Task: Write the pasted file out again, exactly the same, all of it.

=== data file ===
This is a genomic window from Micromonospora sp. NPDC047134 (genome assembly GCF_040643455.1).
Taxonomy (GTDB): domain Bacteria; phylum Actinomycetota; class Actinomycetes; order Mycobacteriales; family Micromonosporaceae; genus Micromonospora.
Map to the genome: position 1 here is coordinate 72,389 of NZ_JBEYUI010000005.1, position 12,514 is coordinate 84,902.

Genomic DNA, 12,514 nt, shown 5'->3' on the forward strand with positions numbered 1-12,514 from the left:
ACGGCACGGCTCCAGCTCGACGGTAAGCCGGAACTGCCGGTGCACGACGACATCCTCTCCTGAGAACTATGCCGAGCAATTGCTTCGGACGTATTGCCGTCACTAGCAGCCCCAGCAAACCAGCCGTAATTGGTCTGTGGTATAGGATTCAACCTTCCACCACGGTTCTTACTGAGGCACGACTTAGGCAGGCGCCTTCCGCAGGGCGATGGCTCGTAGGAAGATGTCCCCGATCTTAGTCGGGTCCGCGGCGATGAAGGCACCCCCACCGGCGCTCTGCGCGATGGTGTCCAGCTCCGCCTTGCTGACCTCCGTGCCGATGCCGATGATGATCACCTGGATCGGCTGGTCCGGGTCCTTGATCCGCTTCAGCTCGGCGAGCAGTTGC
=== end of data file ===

This is a genomic window from Micromonospora sp. NPDC047134 (genome assembly GCF_040643455.1).
Taxonomy (GTDB): domain Bacteria; phylum Actinomycetota; class Actinomycetes; order Mycobacteriales; family Micromonosporaceae; genus Micromonospora.
Map to the genome: position 1 here is coordinate 72,389 of NZ_JBEYUI010000005.1, position 12,514 is coordinate 84,902.

Genomic DNA, 12,514 nt, shown 5'->3' on the forward strand with positions numbered 1-12,514 from the left:
ACGGCACGGCTCCAGCTCGACGGTAAGCCGGAACTGCCGGTGCACGACGACATCCTCTCCTGAGAACTATGCCGAGCAATTGCTTCGGACGTATTGCCGTCACTAGCAGCCCCAGCAAACCAGCCGTAATTGGTCTGTGGTATAGGATTCAACCTTCCACCACGGTTCTTACTGAGGCACGACTTAGGCAGGCGCCTTCCGCAGGGCGATGGCTCGTAGGAAGATGTCCCCGATCTTAGTCGGGTCCGCGGCGATGAAGGCACCCCCACCGGCGCTCTGCGCGATGGTGTCCAGCTCCGCCTTGCTGACCTCCGTGCCGATGCCGATGATGATCACCTGGATCGGCTGGTCCGGGTCCTTGATCCGCTTCAGCTCGGCGAGCAGTTGC